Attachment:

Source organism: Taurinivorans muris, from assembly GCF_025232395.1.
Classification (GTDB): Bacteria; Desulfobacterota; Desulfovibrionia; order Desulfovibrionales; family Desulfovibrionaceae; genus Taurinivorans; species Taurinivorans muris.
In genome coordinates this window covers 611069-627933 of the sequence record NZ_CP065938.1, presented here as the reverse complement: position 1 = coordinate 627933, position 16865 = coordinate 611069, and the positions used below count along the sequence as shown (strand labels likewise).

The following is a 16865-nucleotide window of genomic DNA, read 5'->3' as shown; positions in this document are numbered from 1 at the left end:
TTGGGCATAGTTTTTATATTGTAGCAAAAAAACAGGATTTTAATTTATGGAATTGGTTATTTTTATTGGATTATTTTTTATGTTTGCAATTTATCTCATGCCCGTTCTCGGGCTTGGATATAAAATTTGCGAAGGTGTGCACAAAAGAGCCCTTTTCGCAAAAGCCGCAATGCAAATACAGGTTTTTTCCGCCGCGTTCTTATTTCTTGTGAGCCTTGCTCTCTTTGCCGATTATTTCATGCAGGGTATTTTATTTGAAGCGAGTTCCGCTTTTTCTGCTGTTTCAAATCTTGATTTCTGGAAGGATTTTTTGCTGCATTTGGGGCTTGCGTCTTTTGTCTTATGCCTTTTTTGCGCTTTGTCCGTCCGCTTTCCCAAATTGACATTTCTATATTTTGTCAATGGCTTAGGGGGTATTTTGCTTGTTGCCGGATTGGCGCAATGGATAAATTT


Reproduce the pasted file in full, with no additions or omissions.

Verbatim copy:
Source organism: Taurinivorans muris, from assembly GCF_025232395.1.
Classification (GTDB): Bacteria; Desulfobacterota; Desulfovibrionia; order Desulfovibrionales; family Desulfovibrionaceae; genus Taurinivorans; species Taurinivorans muris.
In genome coordinates this window covers 611069-627933 of the sequence record NZ_CP065938.1, presented here as the reverse complement: position 1 = coordinate 627933, position 16865 = coordinate 611069, and the positions used below count along the sequence as shown (strand labels likewise).

The following is a 16865-nucleotide window of genomic DNA, read 5'->3' as shown; positions in this document are numbered from 1 at the left end:
TTGGGCATAGTTTTTATATTGTAGCAAAAAAACAGGATTTTAATTTATGGAATTGGTTATTTTTATTGGATTATTTTTTATGTTTGCAATTTATCTCATGCCCGTTCTCGGGCTTGGATATAAAATTTGCGAAGGTGTGCACAAAAGAGCCCTTTTCGCAAAAGCCGCAATGCAAATACAGGTTTTTTCCGCCGCGTTCTTATTTCTTGTGAGCCTTGCTCTCTTTGCCGATTATTTCATGCAGGGTATTTTATTTGAAGCGAGTTCCGCTTTTTCTGCTGTTTCAAATCTTGATTTCTGGAAGGATTTTTTGCTGCATTTGGGGCTTGCGTCTTTTGTCTTATGCCTTTTTTGCGCTTTGTCCGTCCGCTTTCCCAAATTGACATTTCTATATTTTGTCAATGGCTTAGGGGGTATTTTGCTTGTTGCCGGATTGGCGCAATGGATAAATTT